In the Journals

Early MRI response to RA therapy predicts long-term progression better than disease activity

Philip G. Conaghan

MRI changes recorded as early as 1 month after the start of treatment for rheumatoid arthritis may be a better predictor of long-term radiographic progression than disease activity measures, according to data published in Arthritis Research & Therapy.

“We have known for years that there is a discrepancy between clinical disease activity measures such as DAS, and objective measures of inflammation using imaging,” Philip G. Conaghan, MBBS, PhD, FRACP, FRCP, of the University of Leeds and the UK National Institute for Health Research Leeds Biomedical Research Center, told Healio Rheumatology.

“Magnetic resonance imaging (MRI) can assess inflammation (synovitis and bone marrow edema/osteitis) as well as damage (erosions) in joints, using the semiquantitative Outcome Measures in Rheumatology (OMERACT) RA MRI scoring system (RAMRIS) and, more recently, the automated quantitative RA MRI assessment system (RAMRIQ; automated RAMRIS),” Conaghan and colleagues wrote. “This sensitivity for pathology detection may provide a tool for accurate early detection of an objective treatment response.”

To evaluate early changes in MRI and disease activity measures as predictors of radiographic progression in patients with early RA, Conaghan and colleagues conducted a post hoc analysis of data from a phase 2, exploratory, randomized, double-blind, parallel-group study. In this study, adult patients who had active RA for 2 years or fewer were randomly assigned to receive either 10 mg of tofacitinib (Xeljanx, Pfizer) monotherapy twice daily, 10 mg of tofacitinib with methotrexate or methotrexate monotherapy. Among the 109 participants, 103 had not previously received methotrexate.

MRI changes recorded as early as 1 month after the start of treatment for RA may be a better predictor of long-term radiographic progression than disease activity measures, according to data.

In the phase 2 study, researchers assessed synovitis, osteitis and erosions using the OMERACT, RAMRIS and RAMRIQ, at 0, 1, 3, 6 and 12 months. In addition, they assessed radiographs at 0, 6 and 12 months, and clinical endpoints at all follow-up visits. Conaghan and colleagues analyzed data from 109 patients with a mean RA duration of 0.7 years. They used univariate and multivariate analyses to determine the predictive value of early RAMRIS and RAMRIQ changes, compared with disease activity measures, related to later radiographic progression.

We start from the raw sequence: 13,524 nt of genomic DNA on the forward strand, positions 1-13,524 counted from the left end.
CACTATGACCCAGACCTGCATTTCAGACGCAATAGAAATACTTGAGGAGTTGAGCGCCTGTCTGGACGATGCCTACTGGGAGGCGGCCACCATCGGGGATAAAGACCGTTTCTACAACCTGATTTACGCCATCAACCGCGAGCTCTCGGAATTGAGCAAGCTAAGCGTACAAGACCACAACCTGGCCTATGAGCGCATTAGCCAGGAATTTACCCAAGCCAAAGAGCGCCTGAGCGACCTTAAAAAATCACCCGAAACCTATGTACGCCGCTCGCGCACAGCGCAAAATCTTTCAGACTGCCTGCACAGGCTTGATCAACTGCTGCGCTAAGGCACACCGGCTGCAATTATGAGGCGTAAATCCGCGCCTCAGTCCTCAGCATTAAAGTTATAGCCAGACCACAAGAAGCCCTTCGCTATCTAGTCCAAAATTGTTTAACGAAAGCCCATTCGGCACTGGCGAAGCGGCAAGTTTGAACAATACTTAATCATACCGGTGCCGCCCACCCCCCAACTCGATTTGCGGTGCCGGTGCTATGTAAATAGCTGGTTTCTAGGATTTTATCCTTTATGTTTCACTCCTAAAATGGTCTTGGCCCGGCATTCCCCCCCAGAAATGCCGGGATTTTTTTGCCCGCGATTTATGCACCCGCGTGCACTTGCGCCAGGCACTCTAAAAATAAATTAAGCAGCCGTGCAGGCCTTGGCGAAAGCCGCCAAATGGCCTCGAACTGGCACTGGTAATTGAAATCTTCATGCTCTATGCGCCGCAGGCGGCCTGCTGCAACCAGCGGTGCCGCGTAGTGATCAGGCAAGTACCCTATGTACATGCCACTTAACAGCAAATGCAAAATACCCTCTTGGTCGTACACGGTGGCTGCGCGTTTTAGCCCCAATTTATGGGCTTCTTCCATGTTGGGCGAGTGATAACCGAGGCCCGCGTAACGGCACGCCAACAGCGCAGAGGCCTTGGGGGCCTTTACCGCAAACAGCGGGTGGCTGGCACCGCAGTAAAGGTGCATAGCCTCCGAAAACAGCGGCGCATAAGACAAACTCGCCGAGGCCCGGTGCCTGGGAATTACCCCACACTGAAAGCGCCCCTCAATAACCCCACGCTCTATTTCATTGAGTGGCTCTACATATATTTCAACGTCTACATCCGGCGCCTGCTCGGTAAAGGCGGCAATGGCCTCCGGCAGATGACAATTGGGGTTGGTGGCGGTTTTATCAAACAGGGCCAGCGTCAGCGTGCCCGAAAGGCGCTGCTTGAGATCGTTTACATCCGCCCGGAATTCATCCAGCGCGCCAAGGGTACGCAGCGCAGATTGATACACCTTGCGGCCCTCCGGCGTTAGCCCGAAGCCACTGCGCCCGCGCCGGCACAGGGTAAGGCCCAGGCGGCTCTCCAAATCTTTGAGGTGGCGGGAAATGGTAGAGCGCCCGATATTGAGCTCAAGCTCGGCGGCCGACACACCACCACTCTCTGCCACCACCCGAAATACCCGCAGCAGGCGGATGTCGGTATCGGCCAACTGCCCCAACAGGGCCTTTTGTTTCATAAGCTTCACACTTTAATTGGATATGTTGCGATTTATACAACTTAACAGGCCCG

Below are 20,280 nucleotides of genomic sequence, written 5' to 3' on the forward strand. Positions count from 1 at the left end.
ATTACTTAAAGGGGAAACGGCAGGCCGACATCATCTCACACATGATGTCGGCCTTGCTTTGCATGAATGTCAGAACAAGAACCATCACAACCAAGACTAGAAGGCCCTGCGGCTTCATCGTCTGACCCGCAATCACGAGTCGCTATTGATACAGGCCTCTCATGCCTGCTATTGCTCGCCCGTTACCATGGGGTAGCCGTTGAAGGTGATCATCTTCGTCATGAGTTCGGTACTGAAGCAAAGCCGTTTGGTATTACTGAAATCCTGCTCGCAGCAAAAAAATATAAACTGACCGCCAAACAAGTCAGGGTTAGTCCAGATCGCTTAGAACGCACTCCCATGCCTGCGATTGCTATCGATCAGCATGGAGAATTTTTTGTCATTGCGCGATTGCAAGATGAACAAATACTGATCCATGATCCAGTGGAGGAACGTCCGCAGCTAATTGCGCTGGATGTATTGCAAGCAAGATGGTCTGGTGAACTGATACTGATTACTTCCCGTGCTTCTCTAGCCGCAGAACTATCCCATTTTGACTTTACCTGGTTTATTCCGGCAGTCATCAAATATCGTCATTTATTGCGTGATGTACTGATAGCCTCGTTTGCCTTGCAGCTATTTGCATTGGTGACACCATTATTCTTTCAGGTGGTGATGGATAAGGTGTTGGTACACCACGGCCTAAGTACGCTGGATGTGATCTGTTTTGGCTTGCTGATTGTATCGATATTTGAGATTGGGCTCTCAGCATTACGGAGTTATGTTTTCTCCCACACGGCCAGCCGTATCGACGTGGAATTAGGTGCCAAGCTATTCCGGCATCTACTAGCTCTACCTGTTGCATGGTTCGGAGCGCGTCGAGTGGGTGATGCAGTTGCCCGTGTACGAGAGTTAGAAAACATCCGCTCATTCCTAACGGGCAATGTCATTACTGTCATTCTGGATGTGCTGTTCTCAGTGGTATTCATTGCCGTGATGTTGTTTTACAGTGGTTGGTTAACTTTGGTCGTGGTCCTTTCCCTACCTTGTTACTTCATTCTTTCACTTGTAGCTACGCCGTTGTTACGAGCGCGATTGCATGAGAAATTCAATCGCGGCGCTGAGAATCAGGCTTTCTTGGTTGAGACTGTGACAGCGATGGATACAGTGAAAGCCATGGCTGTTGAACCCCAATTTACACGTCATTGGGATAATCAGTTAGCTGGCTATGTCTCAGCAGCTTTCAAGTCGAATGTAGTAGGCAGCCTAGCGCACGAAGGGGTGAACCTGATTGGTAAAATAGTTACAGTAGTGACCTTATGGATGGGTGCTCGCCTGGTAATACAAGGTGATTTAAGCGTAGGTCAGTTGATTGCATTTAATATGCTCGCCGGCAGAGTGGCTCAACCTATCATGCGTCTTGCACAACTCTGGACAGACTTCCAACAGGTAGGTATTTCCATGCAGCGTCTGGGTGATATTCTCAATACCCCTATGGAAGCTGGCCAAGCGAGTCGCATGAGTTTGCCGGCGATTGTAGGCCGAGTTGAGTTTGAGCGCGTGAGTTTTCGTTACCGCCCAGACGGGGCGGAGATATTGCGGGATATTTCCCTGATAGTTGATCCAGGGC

According to the researchers, the univariate analyses demonstrated that changes in RAMRIS erosions at months 1 and 3 significantly predicted radiographic progression at 1 year (P< .01). Additionally, RAMRIQ changes in synovitis and osteitis at months 1 and 3 were also significant predictors of RAMRIS erosions and radiographic progression at 1 year (P<.01). Multivariate analyses demonstrated that RAMRIS erosion change at 1 month (P<.05), as well as RAMRIQ osteitis changes at months 1 and 3 (P<.01), were significant independent predictors of 1-year radiographic progression.

“Here we showed that early responses on objective imaging, at three months and even at one month after starting an effective therapy, predicted a better patient outcome, measured in terms of X-ray progression,” Conaghan said. “This paper does not mean everyone needs an MRI, but it does say that if we want to know quickly who is getting the best response to a drug, we should look early with sensitive assessments.”

“In the real world — not clinical trials — this might mean using ultrasound assessment one month after starting therapy,” he added. “However, it depends on your health system, ease of access to ultrasound and whether you can change therapies subsequently. Cost may prohibit biologic therapy switching.” – by Jason Laday

Disclosure: Conaghan reports consulting fees from AbbVie, Eli Lilly, Flexion, GlaxoSmithKline, Novartis, Pfizer and Roche, as well as speaking fees from AbbVie, Novartis and Roche. Please see the study for all other authors’ relevant financial disclosures.